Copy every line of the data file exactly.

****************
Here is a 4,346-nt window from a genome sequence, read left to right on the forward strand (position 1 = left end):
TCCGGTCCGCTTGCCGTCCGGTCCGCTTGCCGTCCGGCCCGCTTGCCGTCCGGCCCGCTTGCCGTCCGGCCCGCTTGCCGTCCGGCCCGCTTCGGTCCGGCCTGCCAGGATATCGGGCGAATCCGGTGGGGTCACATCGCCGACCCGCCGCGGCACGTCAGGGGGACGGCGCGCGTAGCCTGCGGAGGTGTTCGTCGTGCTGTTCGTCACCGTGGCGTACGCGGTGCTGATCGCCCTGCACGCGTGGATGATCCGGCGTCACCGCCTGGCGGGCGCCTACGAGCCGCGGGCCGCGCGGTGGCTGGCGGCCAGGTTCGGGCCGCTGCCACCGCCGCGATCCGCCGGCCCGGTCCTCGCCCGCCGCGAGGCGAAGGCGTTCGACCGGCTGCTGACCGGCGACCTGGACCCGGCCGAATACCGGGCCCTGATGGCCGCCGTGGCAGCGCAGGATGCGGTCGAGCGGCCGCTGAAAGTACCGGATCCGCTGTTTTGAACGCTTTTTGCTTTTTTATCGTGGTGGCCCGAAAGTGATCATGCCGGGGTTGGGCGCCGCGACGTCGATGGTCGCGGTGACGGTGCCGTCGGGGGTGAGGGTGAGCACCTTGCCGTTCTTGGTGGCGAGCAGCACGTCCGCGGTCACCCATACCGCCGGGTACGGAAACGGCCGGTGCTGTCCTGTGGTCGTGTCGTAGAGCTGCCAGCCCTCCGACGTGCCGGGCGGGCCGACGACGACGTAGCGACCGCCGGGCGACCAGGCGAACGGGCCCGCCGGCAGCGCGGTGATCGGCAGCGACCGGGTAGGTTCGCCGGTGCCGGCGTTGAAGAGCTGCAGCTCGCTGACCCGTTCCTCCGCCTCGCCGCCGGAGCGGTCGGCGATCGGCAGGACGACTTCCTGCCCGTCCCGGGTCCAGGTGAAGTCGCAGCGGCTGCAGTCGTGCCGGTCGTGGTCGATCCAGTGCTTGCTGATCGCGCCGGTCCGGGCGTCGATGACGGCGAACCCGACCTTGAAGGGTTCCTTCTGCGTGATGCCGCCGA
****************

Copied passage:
Here is a 4,346-nt window from a genome sequence, read left to right on the forward strand (position 1 = left end):
TCCGGTCCGCTTGCCGTCCGGTCCGCTTGCCGTCCGGCCCGCTTGCCGTCCGGCCCGCTTGCCGTCCGGCCCGCTTGCCGTCCGGCCCGCTTCGGTCCGGCCTGCCAGGATATCGGGCGAATCCGGTGGGGTCACATCGCCGACCCGCCGCGGCACGTCAGGGGGACGGCGCGCGTAGCCTGCGGAGGTGTTCGTCGTGCTGTTCGTCACCGTGGCGTACGCGGTGCTGATCGCCCTGCACGCGTGGATGATCCGGCGTCACCGCCTGGCGGGCGCCTACGAGCCGCGGGCCGCGCGGTGGCTGGCGGCCAGGTTCGGGCCGCTGCCACCGCCGCGATCCGCCGGCCCGGTCCTCGCCCGCCGCGAGGCGAAGGCGTTCGACCGGCTGCTGACCGGCGACCTGGACCCGGCCGAATACCGGGCCCTGATGGCCGCCGTGGCAGCGCAGGATGCGGTCGAGCGGCCGCTGAAAGTACCGGATCCGCTGTTTTGAACGCTTTTTGCTTTTTTATCGTGGTGGCCCGAAAGTGATCATGCCGGGGTTGGGCGCCGCGACGTCGATGGTCGCGGTGACGGTGCCGTCGGGGGTGAGGGTGAGCACCTTGCCGTTCTTGGTGGCGAGCAGCACGTCCGCGGTCACCCATACCGCCGGGTACGGAAACGGCCGGTGCTGTCCTGTGGTCGTGTCGTAGAGCTGCCAGCCCTCCGACGTGCCGGGCGGGCCGACGACGACGTAGCGACCGCCGGGCGACCAGGCGAACGGGCCCGCCGGCAGCGCGGTGATCGGCAGCGACCGGGTAGGTTCGCCGGTGCCGGCGTTGAAGAGCTGCAGCTCGCTGACCCGTTCCTCCGCCTCGCCGCCGGAGCGGTCGGCGATCGGCAGGACGACTTCCTGCCCGTCCCGGGTCCAGGTGAAGTCGCAGCGGCTGCAGTCGTGCCGGTCGTGGTCGATCCAGTGCTTGCTGATCGCGCCGGTCCGGGCGTCGATGACGGCGAACCCGACCTTGAAGGGTTCCTTCTGCGTGATGCCGCCGA